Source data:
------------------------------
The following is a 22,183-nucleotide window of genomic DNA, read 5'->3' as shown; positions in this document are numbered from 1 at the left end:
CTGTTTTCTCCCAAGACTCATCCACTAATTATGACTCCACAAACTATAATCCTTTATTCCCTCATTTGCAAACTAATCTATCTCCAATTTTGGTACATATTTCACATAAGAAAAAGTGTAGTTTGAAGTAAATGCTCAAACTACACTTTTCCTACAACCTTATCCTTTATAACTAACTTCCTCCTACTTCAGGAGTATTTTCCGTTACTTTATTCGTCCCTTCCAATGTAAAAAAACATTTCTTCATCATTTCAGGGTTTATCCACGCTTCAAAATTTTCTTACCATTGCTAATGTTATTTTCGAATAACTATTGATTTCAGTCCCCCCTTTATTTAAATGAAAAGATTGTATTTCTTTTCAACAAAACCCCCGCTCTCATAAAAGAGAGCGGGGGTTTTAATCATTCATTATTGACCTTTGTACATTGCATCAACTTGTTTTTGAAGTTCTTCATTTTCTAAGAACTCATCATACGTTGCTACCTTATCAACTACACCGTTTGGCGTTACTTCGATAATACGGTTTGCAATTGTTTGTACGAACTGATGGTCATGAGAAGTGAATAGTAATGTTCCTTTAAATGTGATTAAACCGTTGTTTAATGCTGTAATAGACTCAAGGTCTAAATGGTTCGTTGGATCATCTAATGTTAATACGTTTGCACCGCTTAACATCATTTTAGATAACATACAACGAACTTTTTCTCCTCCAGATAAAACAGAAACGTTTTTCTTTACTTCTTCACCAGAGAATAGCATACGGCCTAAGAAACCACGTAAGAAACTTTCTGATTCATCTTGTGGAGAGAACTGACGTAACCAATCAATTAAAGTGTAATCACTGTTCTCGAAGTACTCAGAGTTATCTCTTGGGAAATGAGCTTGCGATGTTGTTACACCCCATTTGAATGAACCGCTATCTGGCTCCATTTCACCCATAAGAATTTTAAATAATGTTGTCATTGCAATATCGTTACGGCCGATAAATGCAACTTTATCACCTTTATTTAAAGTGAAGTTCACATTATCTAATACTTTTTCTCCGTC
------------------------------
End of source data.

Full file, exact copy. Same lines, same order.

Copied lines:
The following is a 22,183-nucleotide window of genomic DNA, read 5'->3' as shown; positions in this document are numbered from 1 at the left end:
CTGTTTTCTCCCAAGACTCATCCACTAATTATGACTCCACAAACTATAATCCTTTATTCCCTCATTTGCAAACTAATCTATCTCCAATTTTGGTACATATTTCACATAAGAAAAAGTGTAGTTTGAAGTAAATGCTCAAACTACACTTTTCCTACAACCTTATCCTTTATAACTAACTTCCTCCTACTTCAGGAGTATTTTCCGTTACTTTATTCGTCCCTTCCAATGTAAAAAAACATTTCTTCATCATTTCAGGGTTTATCCACGCTTCAAAATTTTCTTACCATTGCTAATGTTATTTTCGAATAACTATTGATTTCAGTCCCCCCTTTATTTAAATGAAAAGATTGTATTTCTTTTCAACAAAACCCCCGCTCTCATAAAAGAGAGCGGGGGTTTTAATCATTCATTATTGACCTTTGTACATTGCATCAACTTGTTTTTGAAGTTCTTCATTTTCTAAGAACTCATCATACGTTGCTACCTTATCAACTACACCGTTTGGCGTTACTTCGATAATACGGTTTGCAATTGTTTGTACGAACTGATGGTCATGAGAAGTGAATAGTAATGTTCCTTTAAATGTGATTAAACCGTTGTTTAATGCTGTAATAGACTCAAGGTCTAAATGGTTCGTTGGATCATCTAATGTTAATACGTTTGCACCGCTTAACATCATTTTAGATAACATACAACGAACTTTTTCTCCTCCAGATAAAACAGAAACGTTTTTCTTTACTTCTTCACCAGAGAATAGCATACGGCCTAAGAAACCACGTAAGAAACTTTCTGATTCATCTTGTGGAGAGAACTGACGTAACCAATCAATTAAAGTGTAATCACTGTTCTCGAAGTACTCAGAGTTATCTCTTGGGAAATGAGCTTGCGATGTTGTTACACCCCATTTGAATGAACCGCTATCTGGCTCCATTTCACCCATAAGAATTTTAAATAATGTTGTCATTGCAATATCGTTACGGCCGATAAATGCAACTTTATCACCTTTATTTAAAGTGAAGTTCACATTATCTAATACTTTTTCTCCGTC